A strong portfolio opens doors, a weak portfolio closes them. Your portfolio is often the only thing a person sees before deciding whether or not to contact you, and in many cases you may not be present to explain it (particularly on-line portfolios). There are fundamental qualities that all outstanding portfolios share, and a variety of principles and techniques that can help take your portfolio from average to excellent.
If at all possible, your portfolio should be appropriate to the situation and reviewer, and all portfolios should show creativity, skills, range, thought, and ambition. It is the overall combination of these, plus that “special something,” that makes one designer stand above the others.
The Right Type
There is no single “right” way to prepare a portfolio. A different presentation is appropriate for each person, each situation and each interview. You need to understand what kind of portfolio you are creating. Is it to get into school, to get an internship, to get a first job, a second job? Each of these will require a different selection of projects. Also consider what type of presentation are you preparing. Is it an on-line portfolio, a leave-behind book, a one-on-one interview, a cold call, or something else? Each of these scenarios calls for a different type of media, so you should spend some time thinking about what you will show in each of these cases and prepare accordingly.
The level of presentation in your portfolio must be excellent. Indeed, if your book is full of beautiful photos, renderings, sketches, and finished projects, you have only met the minimum requirements for designers these days. The pages in your book must demonstrate that you can quickly and effectively communicate complex ideas in a professional manner. Excellent, interesting and varied compositions are expected. Dramatic use of scale, focus and color will make your work stand out. Make an effort to communicate your level of skill with a wide variety of tools typical for your chosen field. This may include any and/or all of the following; a plethora of software packages, drawing skills, color, composition, model making, production techniques, manufacturing/fabrication, CAD, 3D modeling, and an understanding of basic engineering.
Your portfolio should celebrate your ability to work on different types of projects. This lets the reviewer know that you are flexible and can work in a variety of situations. If possible use examples from different product categories, demonstrate your familiarity with a variety of media, or indicate experience with a range of technologies. Integration of varied disciplines is always interesting and shows a willingness to collaborate with a variety of people, another important skill. Make an effort to show your contributions to a project from concept through production. This demonstrates a holistic design sense that is invaluable to most employers. Also make sure to show a full range of abilities, including sketching, rendering, model making, finished products, photography, 3D modeling, etc.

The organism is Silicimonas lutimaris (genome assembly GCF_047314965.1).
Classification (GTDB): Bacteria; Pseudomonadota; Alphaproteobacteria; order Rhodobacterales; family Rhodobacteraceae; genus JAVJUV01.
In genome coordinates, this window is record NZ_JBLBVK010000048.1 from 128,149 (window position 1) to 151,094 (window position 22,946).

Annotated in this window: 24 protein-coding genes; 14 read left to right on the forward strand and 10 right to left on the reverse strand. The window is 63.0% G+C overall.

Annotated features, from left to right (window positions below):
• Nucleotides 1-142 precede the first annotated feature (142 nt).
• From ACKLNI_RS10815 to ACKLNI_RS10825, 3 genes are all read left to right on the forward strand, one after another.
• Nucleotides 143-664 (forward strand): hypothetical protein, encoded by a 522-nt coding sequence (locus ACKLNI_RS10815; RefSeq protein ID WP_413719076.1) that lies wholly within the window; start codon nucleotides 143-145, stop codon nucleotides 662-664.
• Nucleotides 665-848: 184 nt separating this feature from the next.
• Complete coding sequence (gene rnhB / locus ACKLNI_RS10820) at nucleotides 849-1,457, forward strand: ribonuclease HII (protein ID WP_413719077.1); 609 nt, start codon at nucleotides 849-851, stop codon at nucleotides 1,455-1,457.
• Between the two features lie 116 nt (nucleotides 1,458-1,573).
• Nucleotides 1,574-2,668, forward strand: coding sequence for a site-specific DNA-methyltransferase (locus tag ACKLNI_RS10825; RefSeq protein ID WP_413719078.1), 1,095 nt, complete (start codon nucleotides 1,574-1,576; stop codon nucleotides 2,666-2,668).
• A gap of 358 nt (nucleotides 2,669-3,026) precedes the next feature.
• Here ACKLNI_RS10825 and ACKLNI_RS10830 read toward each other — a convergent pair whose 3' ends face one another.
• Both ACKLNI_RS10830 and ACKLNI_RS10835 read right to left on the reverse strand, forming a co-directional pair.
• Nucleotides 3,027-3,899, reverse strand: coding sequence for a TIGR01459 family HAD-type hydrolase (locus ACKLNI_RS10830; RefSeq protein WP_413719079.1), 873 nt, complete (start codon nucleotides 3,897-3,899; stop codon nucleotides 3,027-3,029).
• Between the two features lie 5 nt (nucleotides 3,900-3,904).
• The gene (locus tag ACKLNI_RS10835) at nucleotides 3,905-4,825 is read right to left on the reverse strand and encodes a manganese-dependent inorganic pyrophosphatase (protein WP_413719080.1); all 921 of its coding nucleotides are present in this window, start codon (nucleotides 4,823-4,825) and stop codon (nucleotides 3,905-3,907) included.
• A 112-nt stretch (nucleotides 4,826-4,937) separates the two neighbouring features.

A designer who can take initiative, resolve a wide range of problems, and manage projects from beginning-to-end is a valuable addition to every team. Your portfolio, combined with a written resume, should illustrate these traits. Self-driven projects are great examples of this. If possible, show measurable contributions conceived and implemented by you, repeatedly, on a wide variety of projects. Indicate that you can work with limited supervision. Show that you can generate ideas–no one is looking for a designer that needs someone else to think for them. Make an effort to fill gaps in your employment history with an interesting variety of projects and activities.
That Special Something
If your portfolio has excellent examples of everything listed above, congratulations–you are free to compete with thousands of other hungry designers. To rise above the rest and truly stand out in an extremely competitive field, your work needs to go the extra mile. Your projects should show insightful, conceptual foundations, indicating that you think about your work on many levels. Layers of meaning in your work allow people to explore and enjoy your projects repeatedly. Beautiful compositions that show a variety of techniques, colors and scale make your work stand out. If you are particularly strong in one area–typography for example–make sure every entry in your book celebrates this fact, but without throwing it in the reader’s face. The quality of your work and your presentations is much more important than a fancy, unique, or tricky presentation. Keep it simple, and let the work stand for itself.
This may sound like a daunting task, but it is the reality of the design world in the 21st century. If you take the time to review and select your work, and put together a well thought out book, you’ll be rewarded many times over throughout your career.